Pete Correll’s last message: ‘God put me on earth to save Grady’Hearse with Pete Correll's coffin after his memorial service at First Presbyterian Church of Atlanta (Photo by Maria Saporta)
By Maria Saporta
Not surprisingly, A.D. “Pete” Correll planned his own funeral service.
And Correll made sure no friends and families spoke during the celebration of his life on Wednesday at First Presbyterian Church of Atlanta – other than two pastors who had counseled Correll for many years – Rev. Joanna Adams and Rev. Tony Sundermeier.
“About two weeks ago, we got together to plan the service,” Sundermeier said. “He even wrote something for me to read – guaranteeing that he would have the final word.”
True to form, toward the end of the service, Sundermeier read “Pete’s Final Words.”
A dedicated civic leader, Correll was retired CEO of Georgia Pacific, who died May 25 at the age of 80.
Correll’s closing message to those attending the service was as follows:
“Thank you for coming. If Tony is reading this note, I must be dead. But there are a few things I want to say. Please don’t be sad. I have lived a rich life.”
He then spoke about his Presbyterian faith.
“I have known God put me on this earth to do something. Grady was it. God must have been preparing me for this my whole life,” Correll said. He added that God had been preparing him for 70 years to save Grady Hospital, which had been on the verge of insolvency until Correll, Tom Bell, Michael Russell led Atlanta’s business and philanthropic community to rally behind the effort to save the public health institution.
A true cross-section of Atlanta’s leaders attended the service, including Dr. Louis Sullivan, former president of the Morehouse School of Medicine and former U.S. Secretary of Health and Human Services, who Correll had tapped to serve on the Grady Hospital board. His wife, Ginger, was by his side.
“He saved Grady, and he saved Atlanta,” Sullivan said after the service. So many other urban hospitals around the country had to close down, but Grady was able to survive and thrive, Sullivan said.
Many of the players in that drama were present at the service: Philanthropist Bernie Marcus (co-founder of the Home Depot); Tom Bell; former Woodruff Foundation President Pete McTier (and his wife, Marci); former Metro Atlanta Chamber president Sam Williams as well as the current MAC President Katie Kirkpatrick.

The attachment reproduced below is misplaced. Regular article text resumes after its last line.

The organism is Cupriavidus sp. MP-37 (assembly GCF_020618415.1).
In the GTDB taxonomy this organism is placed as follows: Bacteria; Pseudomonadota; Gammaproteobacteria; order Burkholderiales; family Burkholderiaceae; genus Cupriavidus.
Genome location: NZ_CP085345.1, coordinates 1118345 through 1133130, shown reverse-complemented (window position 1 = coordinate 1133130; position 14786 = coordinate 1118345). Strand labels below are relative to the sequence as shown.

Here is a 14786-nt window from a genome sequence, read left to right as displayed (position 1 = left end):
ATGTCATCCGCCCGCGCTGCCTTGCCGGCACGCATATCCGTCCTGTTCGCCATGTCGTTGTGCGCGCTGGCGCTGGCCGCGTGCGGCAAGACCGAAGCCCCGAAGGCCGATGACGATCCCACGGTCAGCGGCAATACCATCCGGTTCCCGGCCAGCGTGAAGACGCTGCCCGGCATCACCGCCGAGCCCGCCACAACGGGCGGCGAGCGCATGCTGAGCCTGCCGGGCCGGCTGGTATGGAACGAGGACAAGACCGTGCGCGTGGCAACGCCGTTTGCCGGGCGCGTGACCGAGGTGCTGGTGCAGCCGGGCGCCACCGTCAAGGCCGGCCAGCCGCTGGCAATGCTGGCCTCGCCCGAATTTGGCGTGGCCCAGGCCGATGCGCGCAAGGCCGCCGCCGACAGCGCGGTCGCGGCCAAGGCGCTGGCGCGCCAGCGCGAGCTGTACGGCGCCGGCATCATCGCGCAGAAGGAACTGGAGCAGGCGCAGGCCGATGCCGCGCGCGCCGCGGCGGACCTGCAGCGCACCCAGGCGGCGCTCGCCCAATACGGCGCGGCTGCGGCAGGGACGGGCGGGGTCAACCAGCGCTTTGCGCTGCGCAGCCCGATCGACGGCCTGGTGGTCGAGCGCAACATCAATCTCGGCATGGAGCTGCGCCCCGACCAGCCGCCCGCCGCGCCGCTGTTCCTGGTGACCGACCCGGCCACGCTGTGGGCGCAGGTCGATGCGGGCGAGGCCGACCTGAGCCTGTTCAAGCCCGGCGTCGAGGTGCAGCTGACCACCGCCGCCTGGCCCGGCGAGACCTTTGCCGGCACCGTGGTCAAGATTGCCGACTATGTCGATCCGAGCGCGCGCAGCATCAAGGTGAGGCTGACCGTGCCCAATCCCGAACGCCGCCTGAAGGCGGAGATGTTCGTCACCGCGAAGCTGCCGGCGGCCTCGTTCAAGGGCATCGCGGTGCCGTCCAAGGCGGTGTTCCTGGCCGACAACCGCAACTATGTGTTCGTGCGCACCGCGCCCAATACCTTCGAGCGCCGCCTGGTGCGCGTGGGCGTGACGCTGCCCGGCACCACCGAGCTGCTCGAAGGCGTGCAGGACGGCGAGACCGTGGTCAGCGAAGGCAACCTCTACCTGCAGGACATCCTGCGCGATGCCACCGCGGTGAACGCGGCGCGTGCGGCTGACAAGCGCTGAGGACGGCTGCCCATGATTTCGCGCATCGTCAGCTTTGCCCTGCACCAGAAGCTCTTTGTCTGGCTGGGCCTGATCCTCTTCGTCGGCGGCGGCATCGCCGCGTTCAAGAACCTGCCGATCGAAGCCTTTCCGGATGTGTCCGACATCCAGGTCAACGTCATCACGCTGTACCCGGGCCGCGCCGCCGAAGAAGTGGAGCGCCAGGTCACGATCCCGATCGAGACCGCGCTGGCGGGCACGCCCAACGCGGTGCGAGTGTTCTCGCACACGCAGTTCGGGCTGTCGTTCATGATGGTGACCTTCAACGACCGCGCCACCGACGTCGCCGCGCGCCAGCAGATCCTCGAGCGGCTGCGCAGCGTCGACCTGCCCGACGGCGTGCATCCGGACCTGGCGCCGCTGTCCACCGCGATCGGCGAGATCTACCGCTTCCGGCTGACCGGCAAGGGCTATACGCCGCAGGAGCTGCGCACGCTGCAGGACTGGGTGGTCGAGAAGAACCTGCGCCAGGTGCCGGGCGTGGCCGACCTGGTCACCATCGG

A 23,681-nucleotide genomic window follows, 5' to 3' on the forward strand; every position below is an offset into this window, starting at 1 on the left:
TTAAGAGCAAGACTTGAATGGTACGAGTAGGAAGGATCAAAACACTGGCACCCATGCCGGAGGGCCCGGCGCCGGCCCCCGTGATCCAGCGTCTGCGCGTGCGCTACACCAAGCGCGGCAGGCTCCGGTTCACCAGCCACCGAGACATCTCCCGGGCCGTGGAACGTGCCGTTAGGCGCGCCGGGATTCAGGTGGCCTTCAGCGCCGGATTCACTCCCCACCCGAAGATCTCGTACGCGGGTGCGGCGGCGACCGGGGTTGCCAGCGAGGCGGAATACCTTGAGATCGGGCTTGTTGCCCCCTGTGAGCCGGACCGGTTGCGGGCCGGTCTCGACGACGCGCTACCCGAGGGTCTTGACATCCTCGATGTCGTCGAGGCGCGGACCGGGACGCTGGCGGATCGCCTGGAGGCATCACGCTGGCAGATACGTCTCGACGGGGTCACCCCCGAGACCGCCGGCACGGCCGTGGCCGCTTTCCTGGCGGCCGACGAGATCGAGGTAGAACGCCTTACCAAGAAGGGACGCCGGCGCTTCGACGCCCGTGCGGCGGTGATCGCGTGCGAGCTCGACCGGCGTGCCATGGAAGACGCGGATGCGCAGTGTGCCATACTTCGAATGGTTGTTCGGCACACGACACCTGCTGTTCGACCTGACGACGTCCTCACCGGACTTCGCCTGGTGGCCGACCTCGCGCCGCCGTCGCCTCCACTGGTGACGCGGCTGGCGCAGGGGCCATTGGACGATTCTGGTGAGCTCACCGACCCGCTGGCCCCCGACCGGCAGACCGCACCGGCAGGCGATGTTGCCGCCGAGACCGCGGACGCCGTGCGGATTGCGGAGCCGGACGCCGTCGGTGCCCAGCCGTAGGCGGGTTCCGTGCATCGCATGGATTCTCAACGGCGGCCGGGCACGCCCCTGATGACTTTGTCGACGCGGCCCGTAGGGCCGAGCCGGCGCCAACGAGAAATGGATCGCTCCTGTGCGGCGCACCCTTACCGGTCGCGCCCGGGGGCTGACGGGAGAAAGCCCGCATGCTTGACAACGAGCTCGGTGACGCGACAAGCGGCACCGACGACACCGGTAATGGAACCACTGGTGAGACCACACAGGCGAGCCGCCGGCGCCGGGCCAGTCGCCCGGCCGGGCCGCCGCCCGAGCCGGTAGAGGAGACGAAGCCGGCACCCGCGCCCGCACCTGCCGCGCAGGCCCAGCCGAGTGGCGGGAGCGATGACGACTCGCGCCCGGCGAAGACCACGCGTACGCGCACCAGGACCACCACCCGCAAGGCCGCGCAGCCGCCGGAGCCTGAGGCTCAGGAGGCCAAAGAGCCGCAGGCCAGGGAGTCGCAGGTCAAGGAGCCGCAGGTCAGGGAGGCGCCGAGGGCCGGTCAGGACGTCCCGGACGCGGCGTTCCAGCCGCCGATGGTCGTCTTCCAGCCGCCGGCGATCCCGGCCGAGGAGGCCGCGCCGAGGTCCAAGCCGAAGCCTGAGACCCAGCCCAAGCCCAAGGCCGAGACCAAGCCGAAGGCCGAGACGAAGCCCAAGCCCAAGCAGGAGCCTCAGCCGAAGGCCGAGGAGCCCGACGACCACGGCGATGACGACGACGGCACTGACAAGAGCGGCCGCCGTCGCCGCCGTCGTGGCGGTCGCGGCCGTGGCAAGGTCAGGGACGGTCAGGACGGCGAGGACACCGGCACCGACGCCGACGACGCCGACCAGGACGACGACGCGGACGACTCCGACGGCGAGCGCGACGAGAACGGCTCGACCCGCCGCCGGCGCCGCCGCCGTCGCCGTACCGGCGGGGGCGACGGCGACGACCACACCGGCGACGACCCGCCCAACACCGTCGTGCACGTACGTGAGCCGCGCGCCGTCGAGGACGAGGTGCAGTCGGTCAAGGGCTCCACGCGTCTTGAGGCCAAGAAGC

Grady Hospital CEO John Haupert was there. So were Larry Gellerstedt, chair of Grady Hospital’s board; Liz and Frank Blake, past Grady board chair; and Joselyn Baker, president of the Grady Health Foundation, and the former president, Renay Blumenthal.
Other dignitaries present included former Atlanta Mayor Shirley Franklin, Central Atlanta Progress President A.J. Robinson; Children’s Healthcare of Atlanta CEO Donna Hyland; former U.S. Sen. Kelly Loeffler; Henry Grady III; Chuck Leavell (musician and tree farmer) with his wife Rose Lane; Joel Babbitt; Truist executive Jenna Kelly; and Atlanta City Councilman Michael Julian Bond.
Other civic leaders included: Doug Hertz, Doug Shipman, Doug Ellis, Jack Hardin, Steve Hennessy, Jill Morrisey, David Eidsen, Lovette Russell, David Stockert, Jim Balloun, Curley Dossman, Keith Mason and Bill Todd.
The church included a note saying masks were optional once people were seated – except for those who had not yet been vaccinated. Few masks were worn in the nearly full church. Correll’s service provided a post-pandemic opportunity for people to see each other face-to-face.
Both Rev. Adams and Rev. Sundermeieir spoke of Correll’s desire to contribute and make a difference in the communities he loved – especially Atlanta and his hometown of Brunswick.
Sundermeier shared a quote from poet Ralph Waldo Emerson: “The purpose of life is not to be happy. It is to be useful, to be honorable, to be compassionate, to have it make some difference that you have lived and lived well.”
Correll ended his “Pete’s Final Words” by saying: “I led the perfect life, but it’s time for me to leave the field of play.”
The service ended with the Georgia Brass Quintet playing – When the Saints Go Marching In – just as Correll had planned.